>      Market valuation is not at the same high level that it was in 2007, it is much more reasonable.
>      Our economy is still growing steadily. Our largest trading partners are Canada, China, and Mexico. China’s citizens are not heavily involved in their stock market so our exports to China may not even be impacted too much.
>      U.S. new home sales in July were at their highest level since July 2007; auto sales are at best pace in a decade; labor market improved.
>     Europe has become more stable despite Greece’s Prime Minister, Alexis Tsipras’ recent resignation.  European growth is firming, but certainly not robust. Recent Eurozone PMI came in at 54.1, signaling the best expansion in some time for the manufacturing sector.
>     U.S. has gone 1,418 calendar days without a 10% correction, the 3rd longest in the past 50 years. The DOW and S&P 500 have now corrected 10% from their May 2015 highs. 10% corrections are normal and healthy, even though they do not feel very good, especially when they happen as quickly as this one.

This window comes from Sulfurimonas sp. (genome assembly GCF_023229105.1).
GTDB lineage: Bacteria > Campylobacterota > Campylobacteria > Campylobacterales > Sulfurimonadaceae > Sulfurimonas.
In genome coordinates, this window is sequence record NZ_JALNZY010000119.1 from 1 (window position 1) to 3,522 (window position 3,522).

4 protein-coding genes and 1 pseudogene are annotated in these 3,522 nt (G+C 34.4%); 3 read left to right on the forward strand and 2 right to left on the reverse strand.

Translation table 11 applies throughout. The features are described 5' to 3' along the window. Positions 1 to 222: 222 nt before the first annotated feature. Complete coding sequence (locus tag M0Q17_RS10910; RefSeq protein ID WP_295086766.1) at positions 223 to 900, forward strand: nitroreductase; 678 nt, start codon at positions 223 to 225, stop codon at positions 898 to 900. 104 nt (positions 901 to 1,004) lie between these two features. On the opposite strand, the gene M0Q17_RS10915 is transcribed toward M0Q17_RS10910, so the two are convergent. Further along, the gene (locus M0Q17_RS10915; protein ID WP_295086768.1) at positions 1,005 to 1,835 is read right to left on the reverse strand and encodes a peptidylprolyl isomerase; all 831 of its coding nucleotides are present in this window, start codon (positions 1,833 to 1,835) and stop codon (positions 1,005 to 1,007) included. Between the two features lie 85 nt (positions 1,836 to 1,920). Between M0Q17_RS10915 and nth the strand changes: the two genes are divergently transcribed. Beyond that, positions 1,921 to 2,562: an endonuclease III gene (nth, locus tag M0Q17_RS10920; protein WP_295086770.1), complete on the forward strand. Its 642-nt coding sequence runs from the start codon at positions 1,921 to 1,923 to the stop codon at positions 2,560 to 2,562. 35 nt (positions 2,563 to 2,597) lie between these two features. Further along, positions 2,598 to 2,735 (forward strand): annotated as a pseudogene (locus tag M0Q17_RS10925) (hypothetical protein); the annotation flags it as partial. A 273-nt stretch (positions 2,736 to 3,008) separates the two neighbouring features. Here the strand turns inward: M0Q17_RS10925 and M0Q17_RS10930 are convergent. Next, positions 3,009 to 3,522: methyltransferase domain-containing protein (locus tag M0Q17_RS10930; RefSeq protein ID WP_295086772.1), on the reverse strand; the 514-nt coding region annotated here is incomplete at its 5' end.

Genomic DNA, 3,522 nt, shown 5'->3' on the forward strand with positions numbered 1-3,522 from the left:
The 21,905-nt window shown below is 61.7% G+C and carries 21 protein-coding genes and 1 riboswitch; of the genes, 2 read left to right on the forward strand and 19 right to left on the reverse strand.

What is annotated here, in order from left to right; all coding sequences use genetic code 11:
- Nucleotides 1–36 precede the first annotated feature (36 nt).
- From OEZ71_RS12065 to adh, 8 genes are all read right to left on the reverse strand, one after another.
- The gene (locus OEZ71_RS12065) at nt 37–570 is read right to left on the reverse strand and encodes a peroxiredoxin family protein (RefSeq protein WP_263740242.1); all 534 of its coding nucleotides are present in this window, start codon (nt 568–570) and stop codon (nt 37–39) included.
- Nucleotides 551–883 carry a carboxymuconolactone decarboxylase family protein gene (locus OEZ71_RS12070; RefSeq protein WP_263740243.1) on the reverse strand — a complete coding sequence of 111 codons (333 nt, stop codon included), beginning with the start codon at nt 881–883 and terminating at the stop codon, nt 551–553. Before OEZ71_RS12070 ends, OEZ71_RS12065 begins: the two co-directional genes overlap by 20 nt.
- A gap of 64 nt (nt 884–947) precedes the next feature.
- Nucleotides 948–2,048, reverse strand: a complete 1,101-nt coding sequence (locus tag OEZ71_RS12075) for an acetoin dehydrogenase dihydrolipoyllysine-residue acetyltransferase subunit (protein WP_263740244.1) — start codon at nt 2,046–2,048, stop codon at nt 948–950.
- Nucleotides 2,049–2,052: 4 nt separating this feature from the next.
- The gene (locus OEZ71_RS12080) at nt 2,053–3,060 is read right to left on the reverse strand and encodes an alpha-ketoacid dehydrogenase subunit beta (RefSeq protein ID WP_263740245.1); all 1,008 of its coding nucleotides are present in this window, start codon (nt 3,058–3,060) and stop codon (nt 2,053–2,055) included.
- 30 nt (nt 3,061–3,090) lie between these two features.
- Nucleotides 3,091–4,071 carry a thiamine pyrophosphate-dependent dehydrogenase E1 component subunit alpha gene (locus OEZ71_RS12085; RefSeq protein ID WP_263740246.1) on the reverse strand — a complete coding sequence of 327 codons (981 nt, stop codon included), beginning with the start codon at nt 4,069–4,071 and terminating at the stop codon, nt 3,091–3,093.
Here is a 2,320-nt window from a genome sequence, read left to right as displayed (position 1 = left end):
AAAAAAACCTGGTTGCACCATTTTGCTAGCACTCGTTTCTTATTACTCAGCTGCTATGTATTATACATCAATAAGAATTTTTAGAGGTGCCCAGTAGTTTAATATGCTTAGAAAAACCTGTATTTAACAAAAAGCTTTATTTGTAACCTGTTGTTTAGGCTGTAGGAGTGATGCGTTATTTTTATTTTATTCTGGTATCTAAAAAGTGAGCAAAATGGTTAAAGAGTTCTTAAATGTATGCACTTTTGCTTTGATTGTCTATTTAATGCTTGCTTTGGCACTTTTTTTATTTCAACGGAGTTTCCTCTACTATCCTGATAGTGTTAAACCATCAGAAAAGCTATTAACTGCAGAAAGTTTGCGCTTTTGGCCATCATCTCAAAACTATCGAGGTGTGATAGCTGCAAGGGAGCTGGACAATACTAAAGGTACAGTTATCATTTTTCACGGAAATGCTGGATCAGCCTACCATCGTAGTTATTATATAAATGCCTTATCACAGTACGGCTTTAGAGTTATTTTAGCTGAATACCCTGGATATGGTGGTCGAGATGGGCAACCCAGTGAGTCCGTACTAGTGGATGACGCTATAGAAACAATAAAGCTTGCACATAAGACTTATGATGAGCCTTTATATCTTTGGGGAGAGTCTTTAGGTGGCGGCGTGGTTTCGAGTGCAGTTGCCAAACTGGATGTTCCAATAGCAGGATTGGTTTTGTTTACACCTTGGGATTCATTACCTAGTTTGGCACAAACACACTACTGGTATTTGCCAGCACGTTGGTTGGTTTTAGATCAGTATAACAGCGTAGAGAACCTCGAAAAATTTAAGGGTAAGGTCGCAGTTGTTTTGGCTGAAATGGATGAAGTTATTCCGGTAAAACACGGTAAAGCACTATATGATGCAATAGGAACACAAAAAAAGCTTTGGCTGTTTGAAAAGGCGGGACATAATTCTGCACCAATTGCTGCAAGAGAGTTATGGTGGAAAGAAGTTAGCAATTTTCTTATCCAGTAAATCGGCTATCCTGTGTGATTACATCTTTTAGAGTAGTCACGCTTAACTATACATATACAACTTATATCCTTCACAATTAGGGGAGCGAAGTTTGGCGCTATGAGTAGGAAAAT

>     The Fed has not been clear on its direction and that has spooked markets as well. Market volatility may push off a rate hike until at least December.
>     Most portfolios are diversified and are not fully invested in stocks. Bonds have rallied so that side of your portfolio should have gained in value to help offset equity declines.

Investors in the equity markets know that long term value is achieved only when a long term perspective can be maintained. Volatility like this is difficult to tolerate over the short term but might be easier if the media was as vocal about the gains in your bond portfolio that were serving to mitigate some of the short term equity declines.

Investment and insurance products are: not Alpine Bank products, not FDIC insured; not guaranteed; and, may be subject to investment risk, including possible loss of principal.